I’ve just checked eight different editions of Shakespeare plays I have. Six put names to the left of the lines, either in a margin or as the first part of the first line. One puts them on the left on their own lines. Only one does what Manon expects: on their own lines, centered.
As the owner of a fair number of acting editions of scripts, I conducted a bit of research, and only two of the ten or so scripts I checked had the character name on a separate line. However, what every one of them did do is typographically distinguish the names from the lines in some way. All caps was most common, but some used boldface, and a few used both. I do think The Whisperers could benefit from doing something along those lines.
Just to add to this, my recollection (looking at modern editions of ancient plays) was that they generally put the speakers in the left margin, usually abbreviated to one or two letters. But when I pulled up the online Loeb, it has the speakers on their own lines:
This seemed so strikingly different from what I remembered, so I looked for scans of physical ones (since the library’s currently closed), and it seems they did previously have the abbreviations in the left margins:
And that’s changed some time recently.
Of course, I don’t think anyone would actually perform from a Loeb edition.
So, as discussed above, scriptwriting often has formatting conventions that change depending on the use-case. These may seem arbitrary, but have reasons. Screenwriting has to be done to-format so that most scripts run one-minute per page.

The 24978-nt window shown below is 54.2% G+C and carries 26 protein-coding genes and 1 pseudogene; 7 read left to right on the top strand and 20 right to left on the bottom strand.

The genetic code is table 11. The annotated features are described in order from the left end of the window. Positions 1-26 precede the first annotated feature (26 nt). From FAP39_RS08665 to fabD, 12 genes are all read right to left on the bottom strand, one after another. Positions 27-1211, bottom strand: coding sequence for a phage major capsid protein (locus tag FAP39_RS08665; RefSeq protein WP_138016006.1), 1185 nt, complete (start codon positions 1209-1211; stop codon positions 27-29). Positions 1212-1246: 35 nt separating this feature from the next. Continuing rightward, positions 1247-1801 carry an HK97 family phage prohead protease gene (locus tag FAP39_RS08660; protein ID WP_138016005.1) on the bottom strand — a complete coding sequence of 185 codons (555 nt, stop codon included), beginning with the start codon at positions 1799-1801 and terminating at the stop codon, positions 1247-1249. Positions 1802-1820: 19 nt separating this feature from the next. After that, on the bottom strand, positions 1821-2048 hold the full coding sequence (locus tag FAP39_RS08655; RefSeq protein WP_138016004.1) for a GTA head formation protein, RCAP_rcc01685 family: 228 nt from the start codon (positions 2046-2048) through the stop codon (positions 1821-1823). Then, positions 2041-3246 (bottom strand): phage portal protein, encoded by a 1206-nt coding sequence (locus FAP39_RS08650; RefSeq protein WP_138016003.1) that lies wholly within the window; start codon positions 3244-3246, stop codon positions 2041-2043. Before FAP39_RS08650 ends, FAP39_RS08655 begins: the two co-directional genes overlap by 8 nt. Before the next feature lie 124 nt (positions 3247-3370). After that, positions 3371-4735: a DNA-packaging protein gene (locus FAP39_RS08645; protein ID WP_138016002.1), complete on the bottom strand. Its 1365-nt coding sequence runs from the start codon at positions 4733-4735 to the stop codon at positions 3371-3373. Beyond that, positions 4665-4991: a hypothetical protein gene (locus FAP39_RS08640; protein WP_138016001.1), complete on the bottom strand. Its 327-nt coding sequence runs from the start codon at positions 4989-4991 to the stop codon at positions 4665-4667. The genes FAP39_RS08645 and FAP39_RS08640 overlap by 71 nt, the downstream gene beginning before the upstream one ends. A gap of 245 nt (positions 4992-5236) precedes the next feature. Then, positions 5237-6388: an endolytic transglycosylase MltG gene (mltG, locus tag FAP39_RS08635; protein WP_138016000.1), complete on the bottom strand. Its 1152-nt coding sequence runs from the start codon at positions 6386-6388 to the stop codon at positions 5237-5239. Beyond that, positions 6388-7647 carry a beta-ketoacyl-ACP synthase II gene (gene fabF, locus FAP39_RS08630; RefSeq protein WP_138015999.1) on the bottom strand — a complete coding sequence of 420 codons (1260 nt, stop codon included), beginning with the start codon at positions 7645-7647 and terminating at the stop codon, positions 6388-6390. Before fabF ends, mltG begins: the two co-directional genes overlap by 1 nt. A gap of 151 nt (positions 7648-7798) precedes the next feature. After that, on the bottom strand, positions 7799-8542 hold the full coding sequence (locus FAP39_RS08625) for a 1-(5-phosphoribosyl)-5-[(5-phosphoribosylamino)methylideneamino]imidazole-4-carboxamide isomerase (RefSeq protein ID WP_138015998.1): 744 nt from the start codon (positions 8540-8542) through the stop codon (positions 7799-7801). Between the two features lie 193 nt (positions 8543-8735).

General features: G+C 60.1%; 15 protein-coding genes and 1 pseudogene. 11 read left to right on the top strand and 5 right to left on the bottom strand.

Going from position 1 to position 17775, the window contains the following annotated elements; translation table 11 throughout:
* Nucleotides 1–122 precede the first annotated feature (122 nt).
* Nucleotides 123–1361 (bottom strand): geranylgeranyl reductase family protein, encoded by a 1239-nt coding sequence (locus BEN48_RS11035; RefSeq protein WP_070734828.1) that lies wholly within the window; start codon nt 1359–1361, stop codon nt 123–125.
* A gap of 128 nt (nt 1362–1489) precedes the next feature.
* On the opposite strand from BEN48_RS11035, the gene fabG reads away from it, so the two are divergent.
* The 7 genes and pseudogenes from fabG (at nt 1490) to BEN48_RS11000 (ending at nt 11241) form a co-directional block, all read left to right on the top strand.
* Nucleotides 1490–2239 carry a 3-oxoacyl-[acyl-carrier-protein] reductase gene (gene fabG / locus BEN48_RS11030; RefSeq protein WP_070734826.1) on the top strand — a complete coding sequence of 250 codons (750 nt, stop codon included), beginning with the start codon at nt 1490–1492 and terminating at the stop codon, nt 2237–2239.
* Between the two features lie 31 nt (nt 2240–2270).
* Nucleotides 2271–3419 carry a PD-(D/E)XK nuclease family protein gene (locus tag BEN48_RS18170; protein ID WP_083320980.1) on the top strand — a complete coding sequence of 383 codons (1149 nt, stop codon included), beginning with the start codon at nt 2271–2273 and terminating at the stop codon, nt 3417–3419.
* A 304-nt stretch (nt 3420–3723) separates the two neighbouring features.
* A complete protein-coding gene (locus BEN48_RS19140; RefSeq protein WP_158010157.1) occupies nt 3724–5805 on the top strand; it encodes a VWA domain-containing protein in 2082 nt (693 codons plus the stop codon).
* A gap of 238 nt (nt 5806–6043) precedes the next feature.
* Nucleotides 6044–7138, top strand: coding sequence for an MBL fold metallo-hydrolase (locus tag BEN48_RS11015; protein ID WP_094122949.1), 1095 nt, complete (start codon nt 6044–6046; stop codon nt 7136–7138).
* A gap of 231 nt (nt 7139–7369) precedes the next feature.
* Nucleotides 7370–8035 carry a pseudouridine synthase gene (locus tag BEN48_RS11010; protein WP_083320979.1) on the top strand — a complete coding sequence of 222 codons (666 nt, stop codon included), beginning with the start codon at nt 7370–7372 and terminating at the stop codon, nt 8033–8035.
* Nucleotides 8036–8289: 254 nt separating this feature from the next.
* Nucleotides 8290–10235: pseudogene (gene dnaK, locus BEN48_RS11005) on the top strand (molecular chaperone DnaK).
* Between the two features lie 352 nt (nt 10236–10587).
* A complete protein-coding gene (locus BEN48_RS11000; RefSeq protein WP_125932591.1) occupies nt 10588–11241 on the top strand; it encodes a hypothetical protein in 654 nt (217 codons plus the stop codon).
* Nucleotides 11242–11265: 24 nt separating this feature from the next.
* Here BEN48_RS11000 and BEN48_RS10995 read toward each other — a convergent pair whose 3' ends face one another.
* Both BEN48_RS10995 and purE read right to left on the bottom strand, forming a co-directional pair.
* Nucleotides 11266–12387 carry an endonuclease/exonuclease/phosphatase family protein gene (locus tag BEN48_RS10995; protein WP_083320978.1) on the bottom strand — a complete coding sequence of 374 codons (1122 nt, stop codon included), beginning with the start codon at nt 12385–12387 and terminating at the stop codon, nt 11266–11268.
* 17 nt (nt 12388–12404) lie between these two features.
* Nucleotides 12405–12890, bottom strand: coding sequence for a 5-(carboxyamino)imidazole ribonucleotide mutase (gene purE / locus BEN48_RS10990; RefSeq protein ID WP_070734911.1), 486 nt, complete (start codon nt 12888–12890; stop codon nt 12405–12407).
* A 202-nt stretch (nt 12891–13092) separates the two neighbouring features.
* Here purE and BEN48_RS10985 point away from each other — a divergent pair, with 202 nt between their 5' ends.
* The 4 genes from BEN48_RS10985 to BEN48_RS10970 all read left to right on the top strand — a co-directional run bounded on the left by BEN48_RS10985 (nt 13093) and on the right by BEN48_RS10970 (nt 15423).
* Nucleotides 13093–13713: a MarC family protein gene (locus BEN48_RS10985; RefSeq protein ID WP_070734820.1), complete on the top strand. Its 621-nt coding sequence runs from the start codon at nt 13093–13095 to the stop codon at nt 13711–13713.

Stage scripts are different - unpublished old-school scripts often push all the stage directions to the right half of the page to leave room for notes, and page-count is less important as legibility and whitespace for notes. Often sung lyrics might be in all caps or italicized.
When you buy a published version of a play it’s usually compressed and
formatted to save page space. Similarly are “acting editions” you rent from a production company
Play scripts for production from a licensing company come in several different formats. Usually it’s a smallish (5.25"x7.75") booklet which is printed on both sides. Usually you cannot deface these and have to write in pencil and erase these and return them to the licensor at the end of the production.
One main difference between stage and screen scripts - screenplay dialogue is formatted with narrow margins to make the timing work for 1 page per minute. Play scripts often have wider dialogue margins extending across the page.
TLDR: if you make an IF formatted as a play, try to make things as legible as possible (aka differentiate the name of the speaker, actions, voice level, words spoken as best as possible). Readability > everything.